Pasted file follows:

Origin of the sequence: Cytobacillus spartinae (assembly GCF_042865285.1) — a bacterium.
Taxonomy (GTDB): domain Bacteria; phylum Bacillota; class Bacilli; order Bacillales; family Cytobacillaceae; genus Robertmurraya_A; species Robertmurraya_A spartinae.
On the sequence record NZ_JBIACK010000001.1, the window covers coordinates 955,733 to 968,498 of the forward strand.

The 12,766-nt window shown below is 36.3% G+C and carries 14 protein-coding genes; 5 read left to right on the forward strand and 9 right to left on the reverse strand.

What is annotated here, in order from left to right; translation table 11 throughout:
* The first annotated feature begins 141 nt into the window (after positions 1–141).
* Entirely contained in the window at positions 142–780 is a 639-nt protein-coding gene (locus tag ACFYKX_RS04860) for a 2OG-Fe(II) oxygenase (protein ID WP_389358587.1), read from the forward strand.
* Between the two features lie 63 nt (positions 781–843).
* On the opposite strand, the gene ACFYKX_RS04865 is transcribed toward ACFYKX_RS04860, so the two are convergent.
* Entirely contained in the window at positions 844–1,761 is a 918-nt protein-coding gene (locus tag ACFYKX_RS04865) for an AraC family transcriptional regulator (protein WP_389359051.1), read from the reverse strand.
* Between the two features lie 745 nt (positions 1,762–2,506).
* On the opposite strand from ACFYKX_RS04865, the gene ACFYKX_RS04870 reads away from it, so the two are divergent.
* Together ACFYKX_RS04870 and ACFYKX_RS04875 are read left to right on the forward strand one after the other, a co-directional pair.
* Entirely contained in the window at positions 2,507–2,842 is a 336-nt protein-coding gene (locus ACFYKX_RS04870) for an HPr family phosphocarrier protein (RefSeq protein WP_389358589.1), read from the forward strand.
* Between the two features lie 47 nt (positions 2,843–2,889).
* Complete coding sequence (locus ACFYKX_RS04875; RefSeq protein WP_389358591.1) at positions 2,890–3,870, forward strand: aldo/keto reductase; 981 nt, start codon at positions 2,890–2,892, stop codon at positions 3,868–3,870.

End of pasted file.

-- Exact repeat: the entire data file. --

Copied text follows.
Origin of the sequence: Cytobacillus spartinae (assembly GCF_042865285.1) — a bacterium.
Taxonomy (GTDB): domain Bacteria; phylum Bacillota; class Bacilli; order Bacillales; family Cytobacillaceae; genus Robertmurraya_A; species Robertmurraya_A spartinae.
On the sequence record NZ_JBIACK010000001.1, the window covers coordinates 955,733 to 968,498 of the forward strand.

The 12,766-nt window shown below is 36.3% G+C and carries 14 protein-coding genes; 5 read left to right on the forward strand and 9 right to left on the reverse strand.

What is annotated here, in order from left to right; translation table 11 throughout:
* The first annotated feature begins 141 nt into the window (after positions 1–141).
* Entirely contained in the window at positions 142–780 is a 639-nt protein-coding gene (locus tag ACFYKX_RS04860) for a 2OG-Fe(II) oxygenase (protein ID WP_389358587.1), read from the forward strand.
* Between the two features lie 63 nt (positions 781–843).
* On the opposite strand, the gene ACFYKX_RS04865 is transcribed toward ACFYKX_RS04860, so the two are convergent.
* Entirely contained in the window at positions 844–1,761 is a 918-nt protein-coding gene (locus tag ACFYKX_RS04865) for an AraC family transcriptional regulator (protein WP_389359051.1), read from the reverse strand.
* Between the two features lie 745 nt (positions 1,762–2,506).
* On the opposite strand from ACFYKX_RS04865, the gene ACFYKX_RS04870 reads away from it, so the two are divergent.
* Together ACFYKX_RS04870 and ACFYKX_RS04875 are read left to right on the forward strand one after the other, a co-directional pair.
* Entirely contained in the window at positions 2,507–2,842 is a 336-nt protein-coding gene (locus ACFYKX_RS04870) for an HPr family phosphocarrier protein (RefSeq protein WP_389358589.1), read from the forward strand.
* Between the two features lie 47 nt (positions 2,843–2,889).
* Complete coding sequence (locus ACFYKX_RS04875; RefSeq protein WP_389358591.1) at positions 2,890–3,870, forward strand: aldo/keto reductase; 981 nt, start codon at positions 2,890–2,892, stop codon at positions 3,868–3,870.